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Topic: Play multiple audio files? Polyphony? (Read 170 times) previous topic - next topic

TobiasRipper

Sep 22, 2016, 05:28 am Last Edit: Sep 22, 2016, 06:02 am by TobiasRipper
There's a project that needs to have more than one audio file to play at the same time > music and sound effects triggered by an arduino. I've been looking at this:

Mini MP3 Player Module

It only plays a single audio file at a time though (monophonic) and to get poly, I'd need to make an analog mixer circuit and have several of these run at once.

Are the any polyphonic (multiple simultanious voices) solutions out there?
Habeeb!!! Clean up on aisle four!!!

Grumpy_Mike

Quote
Are the any polyphonic (multiple simultanious voices) solutions out there?
Never seen one.
There is a library that will do more than one audio file but the quality is low.

TobiasRipper

Never seen one.
There is a library that will do more than one audio file but the quality is low.
Ah I see. That's unfortunate. There is indeed also the limit of only having one file open at once if a barebone arduino is used to produce the sound.
Habeeb!!! Clean up on aisle four!!!

Grumpy_Mike

Quote
here is indeed also the limit of only having one file open at once
That is true. This is the link I was talking about:-
https://github.com/TMRh20/TMRpcm
This gets over that by reading sections of a file into buffers and playing from the buffers.

TobiasRipper

I guess I might have to go with multiple audio modules then. I wonder if there is a way to wire 2 or 3 of the player modules to read from the same card as long as they are not reading the same file?
Habeeb!!! Clean up on aisle four!!!

Grumpy_Mike

Sorry but no. The one file only is a restriction of the SD card technology, nothing else.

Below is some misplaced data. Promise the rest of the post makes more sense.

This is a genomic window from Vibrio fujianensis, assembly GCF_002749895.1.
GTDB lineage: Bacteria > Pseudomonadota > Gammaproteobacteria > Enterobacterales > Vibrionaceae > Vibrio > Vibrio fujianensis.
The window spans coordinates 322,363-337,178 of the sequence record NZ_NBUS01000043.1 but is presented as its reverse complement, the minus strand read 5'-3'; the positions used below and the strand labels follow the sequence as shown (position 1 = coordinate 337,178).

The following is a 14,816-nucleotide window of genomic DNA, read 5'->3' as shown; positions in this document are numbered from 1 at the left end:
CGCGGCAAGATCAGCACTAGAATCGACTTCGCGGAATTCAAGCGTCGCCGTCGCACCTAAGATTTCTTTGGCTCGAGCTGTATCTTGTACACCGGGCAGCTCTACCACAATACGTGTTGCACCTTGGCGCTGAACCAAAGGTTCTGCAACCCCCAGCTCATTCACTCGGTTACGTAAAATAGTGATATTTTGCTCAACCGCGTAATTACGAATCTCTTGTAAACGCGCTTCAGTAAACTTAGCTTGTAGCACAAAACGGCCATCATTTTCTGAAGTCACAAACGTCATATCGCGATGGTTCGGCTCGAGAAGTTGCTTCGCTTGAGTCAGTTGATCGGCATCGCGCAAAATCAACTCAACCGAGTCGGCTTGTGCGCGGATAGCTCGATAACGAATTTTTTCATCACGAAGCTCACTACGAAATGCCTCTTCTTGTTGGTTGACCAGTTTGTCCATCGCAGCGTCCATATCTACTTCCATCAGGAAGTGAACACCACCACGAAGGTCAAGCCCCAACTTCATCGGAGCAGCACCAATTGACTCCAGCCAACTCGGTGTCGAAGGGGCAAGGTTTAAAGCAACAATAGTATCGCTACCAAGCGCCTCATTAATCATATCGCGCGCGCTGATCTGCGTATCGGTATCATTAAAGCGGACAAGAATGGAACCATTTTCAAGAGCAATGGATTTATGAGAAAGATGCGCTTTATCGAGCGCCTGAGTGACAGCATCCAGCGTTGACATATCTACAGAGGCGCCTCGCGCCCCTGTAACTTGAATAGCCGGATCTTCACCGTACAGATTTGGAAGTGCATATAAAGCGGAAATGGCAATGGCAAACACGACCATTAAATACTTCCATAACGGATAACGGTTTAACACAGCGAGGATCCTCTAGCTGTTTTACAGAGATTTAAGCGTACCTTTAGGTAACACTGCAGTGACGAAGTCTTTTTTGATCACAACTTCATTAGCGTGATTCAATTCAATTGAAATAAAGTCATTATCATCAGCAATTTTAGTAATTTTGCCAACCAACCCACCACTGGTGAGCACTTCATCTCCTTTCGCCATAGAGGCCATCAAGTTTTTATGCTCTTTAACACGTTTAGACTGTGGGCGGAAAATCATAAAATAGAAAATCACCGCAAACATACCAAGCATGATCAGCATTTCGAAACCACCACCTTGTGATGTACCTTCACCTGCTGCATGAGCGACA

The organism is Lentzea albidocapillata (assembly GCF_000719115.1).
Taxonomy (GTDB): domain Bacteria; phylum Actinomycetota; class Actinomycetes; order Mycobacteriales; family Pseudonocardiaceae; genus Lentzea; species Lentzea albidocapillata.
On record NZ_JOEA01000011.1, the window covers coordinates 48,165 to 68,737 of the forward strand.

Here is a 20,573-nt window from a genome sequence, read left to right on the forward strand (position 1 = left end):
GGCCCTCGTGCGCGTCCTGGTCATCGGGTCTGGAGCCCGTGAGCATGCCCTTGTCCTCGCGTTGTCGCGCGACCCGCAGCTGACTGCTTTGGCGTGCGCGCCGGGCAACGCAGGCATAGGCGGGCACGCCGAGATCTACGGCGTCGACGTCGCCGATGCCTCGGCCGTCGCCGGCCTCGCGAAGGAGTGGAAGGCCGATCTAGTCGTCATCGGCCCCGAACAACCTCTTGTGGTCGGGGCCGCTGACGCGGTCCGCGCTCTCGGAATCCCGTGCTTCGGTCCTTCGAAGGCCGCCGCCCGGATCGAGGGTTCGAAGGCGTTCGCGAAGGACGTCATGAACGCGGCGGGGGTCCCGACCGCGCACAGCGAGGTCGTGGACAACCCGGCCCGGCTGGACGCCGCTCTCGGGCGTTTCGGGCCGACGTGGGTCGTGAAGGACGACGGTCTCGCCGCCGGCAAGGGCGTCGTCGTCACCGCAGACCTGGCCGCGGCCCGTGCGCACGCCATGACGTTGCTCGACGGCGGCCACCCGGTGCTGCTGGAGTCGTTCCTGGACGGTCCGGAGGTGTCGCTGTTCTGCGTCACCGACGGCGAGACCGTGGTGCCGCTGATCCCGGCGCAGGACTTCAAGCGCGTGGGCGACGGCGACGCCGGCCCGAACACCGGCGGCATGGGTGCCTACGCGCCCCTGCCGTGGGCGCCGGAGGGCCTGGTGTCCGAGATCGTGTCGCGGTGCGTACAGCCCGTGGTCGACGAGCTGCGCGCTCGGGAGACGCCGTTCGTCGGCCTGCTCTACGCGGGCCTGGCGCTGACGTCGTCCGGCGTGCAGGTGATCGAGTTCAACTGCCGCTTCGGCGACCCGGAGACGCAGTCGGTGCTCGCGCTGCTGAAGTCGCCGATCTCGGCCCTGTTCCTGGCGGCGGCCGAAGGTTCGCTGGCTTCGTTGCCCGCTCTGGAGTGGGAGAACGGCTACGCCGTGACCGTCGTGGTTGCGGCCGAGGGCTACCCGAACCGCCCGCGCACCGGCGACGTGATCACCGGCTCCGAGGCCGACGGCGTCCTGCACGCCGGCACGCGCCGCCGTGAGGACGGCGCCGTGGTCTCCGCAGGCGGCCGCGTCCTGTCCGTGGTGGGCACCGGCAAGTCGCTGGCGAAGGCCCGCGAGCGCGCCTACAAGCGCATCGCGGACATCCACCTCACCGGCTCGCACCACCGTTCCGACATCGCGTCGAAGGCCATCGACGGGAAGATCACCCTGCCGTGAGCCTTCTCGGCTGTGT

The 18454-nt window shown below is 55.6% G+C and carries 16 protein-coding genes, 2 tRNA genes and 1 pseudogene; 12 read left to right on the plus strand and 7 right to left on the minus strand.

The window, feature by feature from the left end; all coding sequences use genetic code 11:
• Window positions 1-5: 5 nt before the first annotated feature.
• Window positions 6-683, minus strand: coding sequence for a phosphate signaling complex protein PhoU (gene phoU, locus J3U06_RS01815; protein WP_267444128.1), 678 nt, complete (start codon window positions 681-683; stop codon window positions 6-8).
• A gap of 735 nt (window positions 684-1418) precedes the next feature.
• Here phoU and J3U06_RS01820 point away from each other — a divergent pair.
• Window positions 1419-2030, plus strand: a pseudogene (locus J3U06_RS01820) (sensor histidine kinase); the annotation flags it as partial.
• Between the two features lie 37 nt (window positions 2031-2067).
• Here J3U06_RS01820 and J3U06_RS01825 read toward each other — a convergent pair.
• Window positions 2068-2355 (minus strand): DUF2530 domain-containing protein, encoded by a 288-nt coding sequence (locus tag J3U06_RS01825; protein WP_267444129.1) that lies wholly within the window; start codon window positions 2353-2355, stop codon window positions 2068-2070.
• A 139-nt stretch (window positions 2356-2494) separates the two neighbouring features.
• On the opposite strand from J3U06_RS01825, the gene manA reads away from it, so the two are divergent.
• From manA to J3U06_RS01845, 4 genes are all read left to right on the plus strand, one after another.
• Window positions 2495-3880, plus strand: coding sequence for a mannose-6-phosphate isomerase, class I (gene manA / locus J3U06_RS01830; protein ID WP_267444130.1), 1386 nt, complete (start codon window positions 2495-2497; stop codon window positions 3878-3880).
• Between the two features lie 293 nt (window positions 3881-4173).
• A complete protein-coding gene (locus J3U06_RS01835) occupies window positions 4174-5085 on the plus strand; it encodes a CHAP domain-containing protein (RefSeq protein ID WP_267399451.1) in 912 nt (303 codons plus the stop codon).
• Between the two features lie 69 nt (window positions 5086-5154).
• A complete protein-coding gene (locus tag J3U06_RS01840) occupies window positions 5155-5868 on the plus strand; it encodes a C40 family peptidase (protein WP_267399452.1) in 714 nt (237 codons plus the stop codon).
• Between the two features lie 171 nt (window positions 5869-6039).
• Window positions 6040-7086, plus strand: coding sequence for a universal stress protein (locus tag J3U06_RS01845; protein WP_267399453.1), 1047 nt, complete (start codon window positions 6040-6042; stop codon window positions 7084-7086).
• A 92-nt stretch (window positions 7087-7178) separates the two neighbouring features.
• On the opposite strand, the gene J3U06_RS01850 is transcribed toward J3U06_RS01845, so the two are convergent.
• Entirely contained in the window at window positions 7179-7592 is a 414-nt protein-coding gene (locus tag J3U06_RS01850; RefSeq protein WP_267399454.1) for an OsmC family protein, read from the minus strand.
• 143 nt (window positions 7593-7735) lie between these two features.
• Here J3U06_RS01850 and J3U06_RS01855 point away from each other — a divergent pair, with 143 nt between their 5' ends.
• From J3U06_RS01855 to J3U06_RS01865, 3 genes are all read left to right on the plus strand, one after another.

TobiasRipper

Do you by any chance know if an Attiny has enough memory to play audio from a buffer?
Habeeb!!! Clean up on aisle four!!!

CrossRoads

Ha ha,
Attiny2313: 128 Bytes Internal SRAM
Attiny 24/44/84: 128/256/512 Bytes of Internal SRAM
Attiny 25/45/85: 128/256/512 Bytes Internal SRAM

Atmega328P: 2Kbytes SRAM
Atmega2560: 8K bytes SRAM
Atmega1284P: 16 Kbytes SRAM

8-bit audio, 5K max frequency playback for 1 second: needs 10 Kbyte SRAM
Designing & building electrical circuits for over 25 years.  Screw Shield for Mega/Due/Uno,  Bobuino with ATMega1284P, & other '328P & '1284P creations & offerings at  my website.

CrossRoads

#8
Sep 26, 2016, 04:57 am Last Edit: Sep 26, 2016, 04:57 am by CrossRoads
You can have one Arduino command several MP3 modules via serial commands and have each module playback a different file from its SD card:

http://www.mdfly.com/search.php?search_query=mp3
Mix the outputs into an analog mixer, can be as simple as having outputs combined thru 10K resistors into a Computer speaker, see this schematic:

Designing & building electrical circuits for over 25 years.  Screw Shield for Mega/Due/Uno,  Bobuino with ATMega1284P, & other '328P & '1284P creations & offerings at  my website.

Paul Stoffregen

#9
Sep 26, 2016, 12:14 pm Last Edit: Sep 26, 2016, 12:39 pm by Paul Stoffregen
Sorry but no. The one file only is a restriction of the SD card technology, nothing else.
Oh Mike, you should know better than this.

With a more powerful board and more sophisticated library design, of course 2 or more files can be played simultaneously from a SD card.  My audio library for Teensy does it easily, with two stereo files at 44.1 kHz sample rate.  Here's video evidence, if you or anyone else is skeptical (start viewing at 9:06, if this link doesn't automatically begin 9 minutes into the video).

https://youtu.be/wqt55OAabVs?t=9m6s

The restriction isn't SD card technology at all.  It's the limited performance of 8 bit AVR and its lack of sophisticated peripherals & DMA, with well designed libraries to efficiently stream with those peripherals.

When your processor is just barely fast enough to read one audio file and it consumes nearly 100% of its CPU time (and most of its RAM) doing so, without any way to efficiently process and output that data other than tightly synchronized to output the samples as they're read, then of course you can't play more files simultaneously.  But that's not the SD card technology holding you back.  It might seem that way if you only ever work with such very limited microcontrollers and fixed-function modules which support 1 file at a time (or the simplistic example code Arduino publishes for Due & Zero), but in fact that very capable SD card is just sitting there responding to the very slow read speed and limited software of regular AVR-based Arduino.

So much more is actually possible with SD cards, and audio in general, when using more capable hardware.


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